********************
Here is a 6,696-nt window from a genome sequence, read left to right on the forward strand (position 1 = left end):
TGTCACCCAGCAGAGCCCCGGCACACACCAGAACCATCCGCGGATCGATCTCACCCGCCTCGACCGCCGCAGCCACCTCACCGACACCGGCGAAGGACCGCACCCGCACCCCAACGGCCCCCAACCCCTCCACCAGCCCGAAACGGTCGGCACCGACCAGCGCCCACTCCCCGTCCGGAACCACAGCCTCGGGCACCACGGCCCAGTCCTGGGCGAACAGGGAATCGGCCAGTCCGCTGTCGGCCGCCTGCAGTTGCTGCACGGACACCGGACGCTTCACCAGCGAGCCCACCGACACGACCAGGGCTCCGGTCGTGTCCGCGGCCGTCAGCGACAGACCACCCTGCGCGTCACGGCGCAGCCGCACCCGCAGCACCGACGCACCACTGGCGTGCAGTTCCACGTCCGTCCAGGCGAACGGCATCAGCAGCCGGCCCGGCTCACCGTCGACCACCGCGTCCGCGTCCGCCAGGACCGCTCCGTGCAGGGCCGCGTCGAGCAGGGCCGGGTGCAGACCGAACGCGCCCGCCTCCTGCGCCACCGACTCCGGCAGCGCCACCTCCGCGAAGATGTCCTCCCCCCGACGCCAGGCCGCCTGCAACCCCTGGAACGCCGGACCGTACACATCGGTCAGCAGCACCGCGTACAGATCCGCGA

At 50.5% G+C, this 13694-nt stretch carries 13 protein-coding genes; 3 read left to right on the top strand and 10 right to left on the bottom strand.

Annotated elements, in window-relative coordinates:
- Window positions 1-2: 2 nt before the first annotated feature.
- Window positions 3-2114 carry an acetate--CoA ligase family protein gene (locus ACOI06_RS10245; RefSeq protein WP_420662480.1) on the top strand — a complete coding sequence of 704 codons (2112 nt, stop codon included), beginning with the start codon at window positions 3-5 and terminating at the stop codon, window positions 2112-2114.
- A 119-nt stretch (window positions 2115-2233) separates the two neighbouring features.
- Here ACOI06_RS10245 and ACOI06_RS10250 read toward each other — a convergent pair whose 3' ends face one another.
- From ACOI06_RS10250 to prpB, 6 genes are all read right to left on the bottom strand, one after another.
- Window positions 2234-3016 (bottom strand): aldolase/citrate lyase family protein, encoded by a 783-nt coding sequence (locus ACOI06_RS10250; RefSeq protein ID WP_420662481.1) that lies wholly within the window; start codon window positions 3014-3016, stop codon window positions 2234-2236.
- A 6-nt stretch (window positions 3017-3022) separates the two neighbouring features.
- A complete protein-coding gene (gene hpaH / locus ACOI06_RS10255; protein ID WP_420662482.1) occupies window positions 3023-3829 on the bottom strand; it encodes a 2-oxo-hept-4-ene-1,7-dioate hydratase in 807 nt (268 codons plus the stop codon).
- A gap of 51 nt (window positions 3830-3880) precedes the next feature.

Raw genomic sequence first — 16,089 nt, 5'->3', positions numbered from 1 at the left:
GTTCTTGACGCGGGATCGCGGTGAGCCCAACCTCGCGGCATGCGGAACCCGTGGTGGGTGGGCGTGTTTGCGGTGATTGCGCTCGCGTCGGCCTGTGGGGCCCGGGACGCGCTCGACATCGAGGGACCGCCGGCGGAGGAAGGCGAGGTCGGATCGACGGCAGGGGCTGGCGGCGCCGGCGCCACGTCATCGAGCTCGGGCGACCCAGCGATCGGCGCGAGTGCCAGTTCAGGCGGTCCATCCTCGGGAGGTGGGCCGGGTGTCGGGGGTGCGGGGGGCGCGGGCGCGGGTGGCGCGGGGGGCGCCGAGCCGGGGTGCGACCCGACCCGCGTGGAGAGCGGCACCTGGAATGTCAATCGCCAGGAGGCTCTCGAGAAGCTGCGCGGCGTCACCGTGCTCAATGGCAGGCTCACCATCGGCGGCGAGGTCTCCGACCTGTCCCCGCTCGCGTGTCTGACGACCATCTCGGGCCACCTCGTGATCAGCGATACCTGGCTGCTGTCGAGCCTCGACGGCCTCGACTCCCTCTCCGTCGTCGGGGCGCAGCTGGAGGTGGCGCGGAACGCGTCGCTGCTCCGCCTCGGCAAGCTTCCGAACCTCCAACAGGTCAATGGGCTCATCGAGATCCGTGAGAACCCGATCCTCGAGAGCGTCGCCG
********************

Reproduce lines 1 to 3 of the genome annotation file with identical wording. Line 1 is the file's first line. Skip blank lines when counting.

Here is a 6,696-nt window from a genome sequence, read left to right on the forward strand (position 1 = left end):
TGTCACCCAGCAGAGCCCCGGCACACACCAGAACCATCCGCGGATCGATCTCACCCGCCTCGACCGCCGCAGCCACCTCACCGACACCGGCGAAGGACCGCACCCGCACCCCAACGGCCCCCAACCCCTCCACCAGCCCGAAACGGTCGGCACCGACCAGCGCCCACTCCCCGTCCGGAACCACAGCCTCGGGCACCACGGCCCAGTCCTGGGCGAACAGGGAATCGGCCAGTCCGCTGTCGGCCGCCTGCAGTTGCTGCACGGACACCGGACGCTTCACCAGCGAGCCCACCGACACGACCAGGGCTCCGGTCGTGTCCGCGGCCGTCAGCGACAGACCACCCTGCGCGTCACGGCGCAGCCGCACCCGCAGCACCGACGCACCACTGGCGTGCAGTTCCACGTCCGTCCAGGCGAACGGCATCAGCAGCCGGCCCGGCTCACCGTCGACCACCGCGTCCGCGTCCGCCAGGACCGCTCCGTGCAGGGCCGCGTCGAGCAGGGCCGGGTGCAGACCGAACGCGCCCGCCTCCTGCGCCACCGACTCCGGCAGCGCCACCTCCGCGAAGATGTCCTCCCCCCGACGCCAGGCCGCCTGCAACCCCTGGAACGCCGGACCGTACACATCGGTCAGCAGCACCGCGTACAGATCCGCGA

At 50.5% G+C, this 13694-nt stretch carries 13 protein-coding genes; 3 read left to right on the top strand and 10 right to left on the bottom strand.